Respiratory Alkalosis

Respiratory Alkalosis is an acid base disturbance characterized by elevated arterial pH, hyperventilation resulting in a low pCO2 and a usually compensatory decrease in plasma HCO3- concentration.

Respiratory Alkalosis results from an elevation in alveolar ventilation that causes a fall in the partial pressure of dissolved carbon dioxide. The fall in PCO2 causes a compensatory fall in plasma HCO3- concentration as was decribed previously.

The causes of Respiratory Alkalosis are shown in the table below. It is very commonly induced by what the body or patient perceives as a stressor. The stressor which is often associated with anxiety, pain, and infection stimulates the CNS leading to hyperventilation. Other common causes are hypoxemia, sepsis, liver failure and PE. Aspirin intoxication is an interesting cause of respiratory alkalosis which can also cause an elvated anion gap acidosis.


A) CNS stimulation
          1. pain
          2. Anxiety, Psychosis
          3. Fever
          4. CVA
          5. Meningitis, encephalitis
          6. Tumor, trauma
          7. Drugs: Salicylate (also causes metabolic acidosis), methylaxanthines, theophylline, aminophyllines.  
          8. Pregnancy, progesterone
B) Hypoxemia or tissue hypoxia
          1. High altitude
          2. Pulmonary disease: pneumonia, interstitial fibrosis, PE, pulmonary edema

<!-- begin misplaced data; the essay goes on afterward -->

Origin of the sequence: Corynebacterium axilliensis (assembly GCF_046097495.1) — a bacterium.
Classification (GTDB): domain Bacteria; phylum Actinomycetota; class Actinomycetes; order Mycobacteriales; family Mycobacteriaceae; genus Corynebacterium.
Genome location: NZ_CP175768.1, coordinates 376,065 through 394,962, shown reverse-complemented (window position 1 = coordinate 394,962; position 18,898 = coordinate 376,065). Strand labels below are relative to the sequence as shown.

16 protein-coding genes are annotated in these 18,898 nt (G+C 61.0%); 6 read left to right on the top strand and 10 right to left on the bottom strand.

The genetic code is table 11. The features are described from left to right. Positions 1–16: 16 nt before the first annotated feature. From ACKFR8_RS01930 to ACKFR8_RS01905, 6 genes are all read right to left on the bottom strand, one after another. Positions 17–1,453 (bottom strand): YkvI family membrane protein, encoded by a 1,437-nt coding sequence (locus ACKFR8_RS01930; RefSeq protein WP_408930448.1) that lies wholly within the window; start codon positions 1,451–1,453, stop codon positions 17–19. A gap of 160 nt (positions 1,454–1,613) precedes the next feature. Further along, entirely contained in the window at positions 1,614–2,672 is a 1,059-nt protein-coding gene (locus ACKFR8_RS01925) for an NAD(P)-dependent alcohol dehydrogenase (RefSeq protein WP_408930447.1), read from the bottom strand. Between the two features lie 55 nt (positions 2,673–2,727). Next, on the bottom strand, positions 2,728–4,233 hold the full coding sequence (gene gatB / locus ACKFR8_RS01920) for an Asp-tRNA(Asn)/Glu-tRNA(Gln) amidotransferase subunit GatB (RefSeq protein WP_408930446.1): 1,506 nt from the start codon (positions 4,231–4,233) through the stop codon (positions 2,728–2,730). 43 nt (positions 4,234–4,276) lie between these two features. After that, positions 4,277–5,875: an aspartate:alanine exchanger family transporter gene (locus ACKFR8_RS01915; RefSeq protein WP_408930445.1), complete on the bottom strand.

3. CHF
          4. Hypotension
          5. Severe anemia
          6. Aspiration     
  C) Chest Receptors stimulation
       1. Flail Chest
       2. Hemothorax
       3. PE
4)  Miscellaneous disorders
        1.Gram negative septicemia (very early clinical sign of septicemia)
        2. Hepatic failure
        3. Mechanical hyperventilation
        4. Heat exposure
        5. Recovery from metabolic acidosis               


Clinical Manifestations

Clinical manifestations of respiratory alkalosis vary according to duration and severity and depend on the underlying disease process.

In acute respiratory alkalosis, acute onset of hypocapnia can cause cerebral vasoconstriction. Therefore, an acute decrease in PCO2 reduces cerebral blood flow and can cause neurologic symptoms, including dizziness, mental confusion, syncope, seizures, paresthesias, numbness around the mouth. This acute drop in PCO2, result in a substantial drop in CSF pH not seen in chronic respiratory alkalosis or metabolic alkalosis. In metabolic alkalosis, the change in CSF pH occurs much slower due to the relative inability of HCO3- to cross the blood brain barrier in comparison to CO2.

In addition some complaints may be unrelated to the change in pH. For example, patients with psychogenic hyperventilation often complain of chest tightness, headache, dyspnea, and other somatic symptoms that may be related to anxiety and not alkalemia.
Acute respiratory alkalosis also causes intracellular shift of potassium and phosphates potentially resulting in hypokalemia and hypophosphatemia. The hypokalemia is usually mild. Hypocalcemia typically results, due to an increase in albumin bound calcium and may lead to tetany and a positive Chvostek or Trousseau sign.



Usually self limited since muscles weakness will suppress ventilation.

If the PaCO2 is corrected rapidly in patients with chronic respiratory alkalosis, metabolic acidosis may develop due to the previous compensatory drop in serum bicarbonate.